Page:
Phoenix1 surprises everyone while Team Liquid surprises no one


Despite having to sub in William “Meteos” Hartman in place of Rami “Inori” Charagh, the P1 squad managed to go 2-0 this week. Not just that, but they managed to pick up 2-0 sweeps over both Team EnVy and the 1st place team, Cloud9. One has to question if Meteos will continue jungling for the team in the future. Inori was struggling before he was subbed out, and while Meteos’ mechanics are rusty, he is still good when it comes to macro play and playing within a team setting. On the other end of the spectrum, Team Liquid delivered on the expectations they have set for themselves. Sadly, those expectations were that they would lose both of their matches in Week 5, and that’s exactly what happened after the team fell 1-2 to both Team Dignitas and Counter Logic Gaming. There’s no use in sugarcoating it. This team is slowly falling apart, and unless they make a drastic change that could potentially save them from the relegation zone, it’s looking bleak for Liquid and their fans.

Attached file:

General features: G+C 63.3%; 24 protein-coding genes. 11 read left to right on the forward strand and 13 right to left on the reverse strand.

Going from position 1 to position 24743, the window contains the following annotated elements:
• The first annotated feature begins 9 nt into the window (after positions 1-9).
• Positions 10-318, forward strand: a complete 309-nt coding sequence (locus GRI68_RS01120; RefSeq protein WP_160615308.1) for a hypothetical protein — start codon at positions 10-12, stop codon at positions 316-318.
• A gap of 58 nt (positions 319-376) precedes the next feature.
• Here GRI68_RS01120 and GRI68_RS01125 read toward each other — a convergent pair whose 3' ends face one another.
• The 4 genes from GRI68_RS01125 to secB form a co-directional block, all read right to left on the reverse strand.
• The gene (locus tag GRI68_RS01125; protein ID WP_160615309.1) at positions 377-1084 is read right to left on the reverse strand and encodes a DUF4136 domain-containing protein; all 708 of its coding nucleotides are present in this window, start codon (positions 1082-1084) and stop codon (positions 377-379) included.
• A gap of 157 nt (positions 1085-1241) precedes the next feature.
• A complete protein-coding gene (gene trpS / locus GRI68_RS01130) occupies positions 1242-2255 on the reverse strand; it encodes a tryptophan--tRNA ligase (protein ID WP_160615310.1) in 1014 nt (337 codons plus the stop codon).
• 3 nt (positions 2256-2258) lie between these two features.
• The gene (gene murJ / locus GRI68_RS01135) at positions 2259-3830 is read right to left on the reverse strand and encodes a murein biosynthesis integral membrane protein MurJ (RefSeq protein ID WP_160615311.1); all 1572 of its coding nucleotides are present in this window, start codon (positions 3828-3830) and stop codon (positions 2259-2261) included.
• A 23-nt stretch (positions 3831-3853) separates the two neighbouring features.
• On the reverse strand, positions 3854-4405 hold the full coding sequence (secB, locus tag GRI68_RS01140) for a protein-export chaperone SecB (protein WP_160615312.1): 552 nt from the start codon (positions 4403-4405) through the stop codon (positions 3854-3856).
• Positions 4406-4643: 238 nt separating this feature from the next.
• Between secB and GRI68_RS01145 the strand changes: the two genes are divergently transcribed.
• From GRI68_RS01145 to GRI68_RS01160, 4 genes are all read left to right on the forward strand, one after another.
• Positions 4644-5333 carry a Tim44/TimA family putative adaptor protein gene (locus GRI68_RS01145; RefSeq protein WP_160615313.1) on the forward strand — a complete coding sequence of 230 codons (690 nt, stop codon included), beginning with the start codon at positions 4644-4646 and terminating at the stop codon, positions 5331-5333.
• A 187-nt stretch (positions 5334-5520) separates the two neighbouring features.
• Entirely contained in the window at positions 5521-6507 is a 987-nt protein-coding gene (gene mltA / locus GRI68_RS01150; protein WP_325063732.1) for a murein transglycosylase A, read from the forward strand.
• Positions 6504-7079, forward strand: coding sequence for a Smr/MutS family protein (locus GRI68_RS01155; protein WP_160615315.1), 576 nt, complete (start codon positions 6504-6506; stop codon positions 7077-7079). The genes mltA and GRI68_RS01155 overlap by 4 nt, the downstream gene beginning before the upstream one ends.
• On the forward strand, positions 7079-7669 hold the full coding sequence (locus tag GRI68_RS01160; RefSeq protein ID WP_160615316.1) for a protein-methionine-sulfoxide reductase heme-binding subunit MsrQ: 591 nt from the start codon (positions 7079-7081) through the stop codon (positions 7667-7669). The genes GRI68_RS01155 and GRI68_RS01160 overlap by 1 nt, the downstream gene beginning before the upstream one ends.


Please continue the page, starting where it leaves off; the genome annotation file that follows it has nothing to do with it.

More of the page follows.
Next week the NA LCS is on break due to IEM Katowice. No NA teams will be attending the event, but it gives all squads a good amount of time to rest up and fix any issues that they might be having. How they use this time off will be crucial towards each team’s performance going into Week 6.

The following two tabs change content below.


Latest posts by Natsu (see all)